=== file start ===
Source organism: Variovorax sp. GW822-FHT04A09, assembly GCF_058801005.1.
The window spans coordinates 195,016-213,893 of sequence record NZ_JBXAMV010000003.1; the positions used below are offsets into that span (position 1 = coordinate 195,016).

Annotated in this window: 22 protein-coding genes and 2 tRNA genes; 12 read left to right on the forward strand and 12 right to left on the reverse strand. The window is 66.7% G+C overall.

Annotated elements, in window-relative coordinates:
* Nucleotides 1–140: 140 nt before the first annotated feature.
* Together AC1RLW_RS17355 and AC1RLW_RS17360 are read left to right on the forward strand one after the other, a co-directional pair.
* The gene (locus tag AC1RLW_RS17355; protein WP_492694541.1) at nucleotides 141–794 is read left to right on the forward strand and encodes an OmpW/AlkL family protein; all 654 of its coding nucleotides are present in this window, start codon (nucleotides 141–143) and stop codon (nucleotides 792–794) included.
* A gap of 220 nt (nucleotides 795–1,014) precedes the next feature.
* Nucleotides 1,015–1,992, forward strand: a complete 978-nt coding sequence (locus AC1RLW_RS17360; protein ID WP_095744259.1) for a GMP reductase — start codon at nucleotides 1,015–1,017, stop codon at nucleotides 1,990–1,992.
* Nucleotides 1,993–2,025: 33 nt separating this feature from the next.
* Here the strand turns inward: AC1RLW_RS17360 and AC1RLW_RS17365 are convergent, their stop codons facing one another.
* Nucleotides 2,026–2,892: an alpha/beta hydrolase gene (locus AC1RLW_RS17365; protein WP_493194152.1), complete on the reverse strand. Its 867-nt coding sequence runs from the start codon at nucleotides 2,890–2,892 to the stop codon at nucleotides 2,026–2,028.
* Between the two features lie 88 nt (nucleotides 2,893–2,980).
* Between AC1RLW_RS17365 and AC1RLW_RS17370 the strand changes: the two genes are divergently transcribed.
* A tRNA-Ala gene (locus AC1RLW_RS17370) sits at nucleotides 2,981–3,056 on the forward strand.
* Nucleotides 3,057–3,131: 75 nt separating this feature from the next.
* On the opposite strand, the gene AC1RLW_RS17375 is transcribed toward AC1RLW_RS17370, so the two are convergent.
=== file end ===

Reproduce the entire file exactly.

Source organism: Variovorax sp. GW822-FHT04A09, assembly GCF_058801005.1.
The window spans coordinates 195,016-213,893 of sequence record NZ_JBXAMV010000003.1; the positions used below are offsets into that span (position 1 = coordinate 195,016).

Annotated in this window: 22 protein-coding genes and 2 tRNA genes; 12 read left to right on the forward strand and 12 right to left on the reverse strand. The window is 66.7% G+C overall.

Annotated elements, in window-relative coordinates:
* Nucleotides 1–140: 140 nt before the first annotated feature.
* Together AC1RLW_RS17355 and AC1RLW_RS17360 are read left to right on the forward strand one after the other, a co-directional pair.
* The gene (locus tag AC1RLW_RS17355; protein WP_492694541.1) at nucleotides 141–794 is read left to right on the forward strand and encodes an OmpW/AlkL family protein; all 654 of its coding nucleotides are present in this window, start codon (nucleotides 141–143) and stop codon (nucleotides 792–794) included.
* A gap of 220 nt (nucleotides 795–1,014) precedes the next feature.
* Nucleotides 1,015–1,992, forward strand: a complete 978-nt coding sequence (locus AC1RLW_RS17360; protein ID WP_095744259.1) for a GMP reductase — start codon at nucleotides 1,015–1,017, stop codon at nucleotides 1,990–1,992.
* Nucleotides 1,993–2,025: 33 nt separating this feature from the next.
* Here the strand turns inward: AC1RLW_RS17360 and AC1RLW_RS17365 are convergent, their stop codons facing one another.
* Nucleotides 2,026–2,892: an alpha/beta hydrolase gene (locus AC1RLW_RS17365; protein WP_493194152.1), complete on the reverse strand. Its 867-nt coding sequence runs from the start codon at nucleotides 2,890–2,892 to the stop codon at nucleotides 2,026–2,028.
* Between the two features lie 88 nt (nucleotides 2,893–2,980).
* Between AC1RLW_RS17365 and AC1RLW_RS17370 the strand changes: the two genes are divergently transcribed.
* A tRNA-Ala gene (locus AC1RLW_RS17370) sits at nucleotides 2,981–3,056 on the forward strand.
* Nucleotides 3,057–3,131: 75 nt separating this feature from the next.
* On the opposite strand, the gene AC1RLW_RS17375 is transcribed toward AC1RLW_RS17370, so the two are convergent.